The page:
How I Got My Agent: Robert L. Owens

“How I Got My Agent” is a recurring feature on the Guide to Literary Agents Blog, with this installment featuring Robert L. Owens, author of POINTMAN. These columns are great ways for you to learn how to find a literary agent. Some tales are of long roads and many setbacks, while others are of good luck and quick signings. Robert's literary agent is Faye Swetky of The Swetky Agency
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“How I Got My Agent” is a recurring feature on the Guide to Literary Agents Blog, with this installment featuring Robert L. Owens, author of POINTMAN. These columns are great ways for you to learn how to find a literary agent. Some tales are of long roads and many setbacks, while others are of good luck and quick signings. If you have a literary agent and would be interested in writing a short guest column for this GLA blog, e-mail me at literaryagent@fwmedia.com and we’ll talk specifics.

(When can you finally call yourself a writer?) 

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Robert (Bob) Owens is the author of POINTMAN (Delizon, Aug. 2013). He
graduated from the University of California-Davis prior to entering the U.S.
Army. He served in the Mekong Delta and in the Cambodian invasion with
the Ninth Infantry Division. Mr. Owens was awarded the Bronze Star, Combat
Medical Badge, and Purple Heart medals. After his tour of duty, the author
worked as a teacher, school administrator, and county superintendent of
schools. Robert lives in northern California with his wife Kathy and they
have two adult children, Alicia and Jeff.

IT BEGAN 40 YEARS AGO

Forty years have passed since I wrote the first words to my novel Pointman. The story was not originally written as fiction. It was a diary of time spent in both Vietnam and Cambodia, sloshing through the swampy Mekong Delta and wandering in triple canopy jungle.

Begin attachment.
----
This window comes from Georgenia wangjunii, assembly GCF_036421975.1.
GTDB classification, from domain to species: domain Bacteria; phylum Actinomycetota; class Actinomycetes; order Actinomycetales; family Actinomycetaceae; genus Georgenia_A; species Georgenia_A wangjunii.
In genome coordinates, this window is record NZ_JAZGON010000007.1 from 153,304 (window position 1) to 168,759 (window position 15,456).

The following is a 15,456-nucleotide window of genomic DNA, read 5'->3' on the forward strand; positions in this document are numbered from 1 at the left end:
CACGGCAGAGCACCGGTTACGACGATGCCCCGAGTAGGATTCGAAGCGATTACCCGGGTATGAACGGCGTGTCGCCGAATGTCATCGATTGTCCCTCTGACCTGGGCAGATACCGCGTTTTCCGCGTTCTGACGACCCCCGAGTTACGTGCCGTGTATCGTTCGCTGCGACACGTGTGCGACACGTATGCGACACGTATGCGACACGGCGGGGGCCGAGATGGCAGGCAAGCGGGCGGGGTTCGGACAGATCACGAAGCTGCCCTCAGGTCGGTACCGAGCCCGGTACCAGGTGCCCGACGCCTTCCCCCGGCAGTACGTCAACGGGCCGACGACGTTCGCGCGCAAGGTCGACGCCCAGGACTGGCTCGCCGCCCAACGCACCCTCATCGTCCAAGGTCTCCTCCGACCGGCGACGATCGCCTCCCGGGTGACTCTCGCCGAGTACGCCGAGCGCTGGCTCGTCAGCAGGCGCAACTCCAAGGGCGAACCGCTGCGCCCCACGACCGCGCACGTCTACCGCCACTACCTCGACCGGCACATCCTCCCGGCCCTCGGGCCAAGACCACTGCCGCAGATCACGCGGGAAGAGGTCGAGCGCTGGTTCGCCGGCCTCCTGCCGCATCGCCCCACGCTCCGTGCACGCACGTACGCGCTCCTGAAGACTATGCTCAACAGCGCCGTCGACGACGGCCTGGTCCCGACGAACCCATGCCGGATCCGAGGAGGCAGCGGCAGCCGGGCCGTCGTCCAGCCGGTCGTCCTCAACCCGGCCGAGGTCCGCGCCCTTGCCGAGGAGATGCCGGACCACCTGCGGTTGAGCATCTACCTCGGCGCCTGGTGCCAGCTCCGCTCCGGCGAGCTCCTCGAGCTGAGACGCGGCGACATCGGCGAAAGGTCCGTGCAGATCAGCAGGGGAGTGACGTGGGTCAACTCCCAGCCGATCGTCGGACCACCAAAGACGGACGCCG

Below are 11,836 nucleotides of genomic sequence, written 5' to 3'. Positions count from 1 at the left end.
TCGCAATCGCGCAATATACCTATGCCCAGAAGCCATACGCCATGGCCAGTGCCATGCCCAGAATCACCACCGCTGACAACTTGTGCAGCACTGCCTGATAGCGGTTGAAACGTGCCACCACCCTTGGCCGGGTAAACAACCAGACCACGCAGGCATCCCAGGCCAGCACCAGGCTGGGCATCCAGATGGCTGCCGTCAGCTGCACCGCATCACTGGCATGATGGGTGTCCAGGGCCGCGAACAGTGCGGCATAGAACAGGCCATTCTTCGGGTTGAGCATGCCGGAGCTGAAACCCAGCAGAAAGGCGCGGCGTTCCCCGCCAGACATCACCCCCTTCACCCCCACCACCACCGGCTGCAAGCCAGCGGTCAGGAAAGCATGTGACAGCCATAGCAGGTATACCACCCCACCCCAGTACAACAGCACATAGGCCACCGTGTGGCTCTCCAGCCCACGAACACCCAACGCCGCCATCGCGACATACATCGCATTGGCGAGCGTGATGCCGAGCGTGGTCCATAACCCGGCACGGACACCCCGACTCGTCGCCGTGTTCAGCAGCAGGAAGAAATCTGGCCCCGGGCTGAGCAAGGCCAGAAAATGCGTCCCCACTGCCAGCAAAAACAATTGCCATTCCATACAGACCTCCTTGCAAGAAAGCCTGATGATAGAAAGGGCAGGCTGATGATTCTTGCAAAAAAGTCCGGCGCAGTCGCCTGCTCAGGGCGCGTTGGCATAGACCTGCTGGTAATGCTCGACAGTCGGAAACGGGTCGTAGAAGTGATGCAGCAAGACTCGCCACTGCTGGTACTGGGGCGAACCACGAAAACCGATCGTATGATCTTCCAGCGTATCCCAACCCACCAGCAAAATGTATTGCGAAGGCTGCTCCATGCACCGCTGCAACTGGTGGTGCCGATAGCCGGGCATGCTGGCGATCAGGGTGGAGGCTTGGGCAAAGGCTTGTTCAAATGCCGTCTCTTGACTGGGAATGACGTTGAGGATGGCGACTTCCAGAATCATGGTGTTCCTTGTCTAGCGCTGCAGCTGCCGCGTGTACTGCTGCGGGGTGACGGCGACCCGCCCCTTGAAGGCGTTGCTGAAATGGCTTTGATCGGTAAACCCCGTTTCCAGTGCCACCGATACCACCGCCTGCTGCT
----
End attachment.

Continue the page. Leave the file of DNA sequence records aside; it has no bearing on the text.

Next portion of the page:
I was one of the lucky ones as I returned home alive and with the Combat Medical Badge, Bronze Star, and Purple Heart. I served as a medic in a platoon where nearly everyone had been wounded, but we only had one man killed in action. But our one loss was one too many, especially in a war none of us understood.

As I wrote the memoir, I found that I didn’t like the use of first person and that the story didn’t “pop.” It wasn’t as interesting as I had hoped. So I fictionalized it. The writer’s tool of “what if” was used as I wondered how much money could be made if heroin were shipped back to the states. It was an interesting question, but I was not foolish enough to try. My imagination did result in a war story with characters in conflict over very different goals, but the main focus became “one man’s fight for love and survival in a world of drugs and violence.”

QUERYING IN THE 1970s

Originally titled The Heroin War, publishers in the mid-1970s still allowed authors to submit their work to the slush piles. Although I received encouraging words and requests for the entire manuscript via this process, no contracts were issued. Looking back, I’ve read that this was the same time Oliver Stone pitched Platoon (for fifteen years) and, despite his Oscar-winning success as the screenwriter of Midnight Express, no one wanted to touch a Vietnam story. The subject was still too fresh and disturbing.